It was as inevitable as human brains at a zombie cookout. The five years of massive television ratings success for AMC’s “The Walking Dead” has finally sparked the launch of a series inspired by the hit: “Fear the Walking Dead.”
The new show features the same basic idea of humans battling zombies. The biggest difference is that the action takes place in Los Angeles at the beginning of the undead apocalypse that has caused “The Walking Dead” so many angst-filled moments over five seasons.
“The Walking Dead” is the highest-rated series on TV during the week when original episodes air, averaging 18.3 million viewers. Until the first few weeks of ratings have been posted for “Fear the Walking Dead,” it won’t be clear if this spinoff is a hit or miss.
Here are some arguments of why “Fear the Walking Dead” will succeed and some ideas of why it could fail.
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1. Finally, some background: A constant topic of “The Walking Dead” is how the world became overrun with the undead and how it can be stopped. Because “Fear the Walking Dead” will take place at the start of the change, there will be more information released as to what has caused the outbreak.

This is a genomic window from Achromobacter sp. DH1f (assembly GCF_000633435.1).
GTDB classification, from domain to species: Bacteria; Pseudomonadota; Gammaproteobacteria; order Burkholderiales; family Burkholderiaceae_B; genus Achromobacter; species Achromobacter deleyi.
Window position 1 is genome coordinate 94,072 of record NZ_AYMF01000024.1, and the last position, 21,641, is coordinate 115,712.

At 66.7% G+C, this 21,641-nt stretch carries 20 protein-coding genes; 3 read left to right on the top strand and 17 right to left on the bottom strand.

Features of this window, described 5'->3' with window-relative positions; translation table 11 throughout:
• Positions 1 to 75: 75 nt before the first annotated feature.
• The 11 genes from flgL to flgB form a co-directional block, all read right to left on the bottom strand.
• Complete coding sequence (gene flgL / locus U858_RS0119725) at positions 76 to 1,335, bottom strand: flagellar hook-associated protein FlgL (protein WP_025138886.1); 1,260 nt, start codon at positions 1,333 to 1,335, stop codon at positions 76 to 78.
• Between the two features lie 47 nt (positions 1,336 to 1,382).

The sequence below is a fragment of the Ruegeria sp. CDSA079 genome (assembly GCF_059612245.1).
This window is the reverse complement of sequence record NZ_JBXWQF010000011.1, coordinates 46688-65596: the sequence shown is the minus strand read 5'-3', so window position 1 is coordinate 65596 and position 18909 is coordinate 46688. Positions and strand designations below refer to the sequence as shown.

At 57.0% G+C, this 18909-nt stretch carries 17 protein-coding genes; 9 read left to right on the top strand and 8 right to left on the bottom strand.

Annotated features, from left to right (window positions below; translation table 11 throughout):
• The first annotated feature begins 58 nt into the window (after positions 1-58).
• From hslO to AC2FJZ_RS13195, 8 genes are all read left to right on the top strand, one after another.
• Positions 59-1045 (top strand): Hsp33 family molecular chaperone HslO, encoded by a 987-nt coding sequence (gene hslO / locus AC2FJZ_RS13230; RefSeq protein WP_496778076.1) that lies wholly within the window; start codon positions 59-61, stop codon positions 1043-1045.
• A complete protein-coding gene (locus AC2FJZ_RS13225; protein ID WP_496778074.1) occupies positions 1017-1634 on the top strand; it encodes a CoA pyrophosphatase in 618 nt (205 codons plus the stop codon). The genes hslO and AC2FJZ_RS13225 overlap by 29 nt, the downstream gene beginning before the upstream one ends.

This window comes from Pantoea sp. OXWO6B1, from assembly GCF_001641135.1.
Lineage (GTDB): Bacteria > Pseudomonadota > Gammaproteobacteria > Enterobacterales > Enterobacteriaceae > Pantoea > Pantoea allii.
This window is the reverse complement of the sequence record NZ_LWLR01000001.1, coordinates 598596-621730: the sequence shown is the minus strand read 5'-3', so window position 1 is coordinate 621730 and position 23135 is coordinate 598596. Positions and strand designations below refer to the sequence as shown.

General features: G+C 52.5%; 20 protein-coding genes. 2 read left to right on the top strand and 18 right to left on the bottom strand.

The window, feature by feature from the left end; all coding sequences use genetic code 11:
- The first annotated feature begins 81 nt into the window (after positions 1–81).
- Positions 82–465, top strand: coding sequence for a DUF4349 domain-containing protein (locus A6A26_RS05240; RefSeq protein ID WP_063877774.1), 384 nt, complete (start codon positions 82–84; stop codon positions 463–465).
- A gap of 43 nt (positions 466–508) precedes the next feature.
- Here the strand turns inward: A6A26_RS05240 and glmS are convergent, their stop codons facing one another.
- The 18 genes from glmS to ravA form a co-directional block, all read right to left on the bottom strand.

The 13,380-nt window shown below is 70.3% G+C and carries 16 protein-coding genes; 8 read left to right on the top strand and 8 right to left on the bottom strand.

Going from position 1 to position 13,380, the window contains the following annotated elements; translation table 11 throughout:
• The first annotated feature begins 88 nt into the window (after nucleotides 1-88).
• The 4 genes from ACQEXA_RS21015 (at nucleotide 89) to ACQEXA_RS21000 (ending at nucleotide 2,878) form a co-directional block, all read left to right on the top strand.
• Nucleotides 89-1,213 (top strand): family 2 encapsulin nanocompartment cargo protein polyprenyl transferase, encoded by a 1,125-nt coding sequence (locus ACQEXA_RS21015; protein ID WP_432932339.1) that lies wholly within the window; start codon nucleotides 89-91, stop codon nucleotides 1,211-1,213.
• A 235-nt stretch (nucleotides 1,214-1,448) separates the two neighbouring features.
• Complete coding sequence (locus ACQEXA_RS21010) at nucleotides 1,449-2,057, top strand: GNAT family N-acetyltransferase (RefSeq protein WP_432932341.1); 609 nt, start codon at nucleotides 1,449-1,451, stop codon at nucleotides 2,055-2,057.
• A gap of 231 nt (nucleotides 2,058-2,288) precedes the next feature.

2. The write stuff: Robert Kirkman, the man behind the original “The Walking Dead” comics and TV show based on his books, has written the scripts for the new series. Kirkman is masterful at blending plot development with fascinating characters
“Fear the Walking Dead” co-executive producer Dave Erickson says the spinoff has given Kirkman a chance to examine elements that he couldn’t work into “The Walking Dead” series. The idea for creating a spinoff was first discussed two years ago.
3 . Name game: The producers were right to keep “Walking Dead” in the title. And they didn’t opt for something cheesy like “The Walking Dead: Los Angeles.” Erickson is convinced the spinoff will become known simply as “Fear.”
“I think ‘Fear’ is going to become the shorthand title for the show,” Erickson says. “There was a practical reason to do it, but I also think it speaks very much to what the characters are going to go through, obviously, and where the show is going to go to a certain degree.”
4. Easy connection: The two main characters in the first episodes of “The Walking Dead” were both police officers. That meant they had a certain degree of training with guns and fighting. The characters in “Fear” have more mainstream jobs, such as shop owner and teacher.
“It was important that we started from a place where we had characters who are completely unprepared for what was to come. And we’ve got a teacher, a guidance counselor. It was very much by design, and I think it’s something that was specific that Robert wanted to bring to it when this all began,” Erickson says.
5. Already renewed: Weeks before the first season opener, AMC announced the go ahead for season two. The first season will only be six episodes; season two will feature 15 episodes.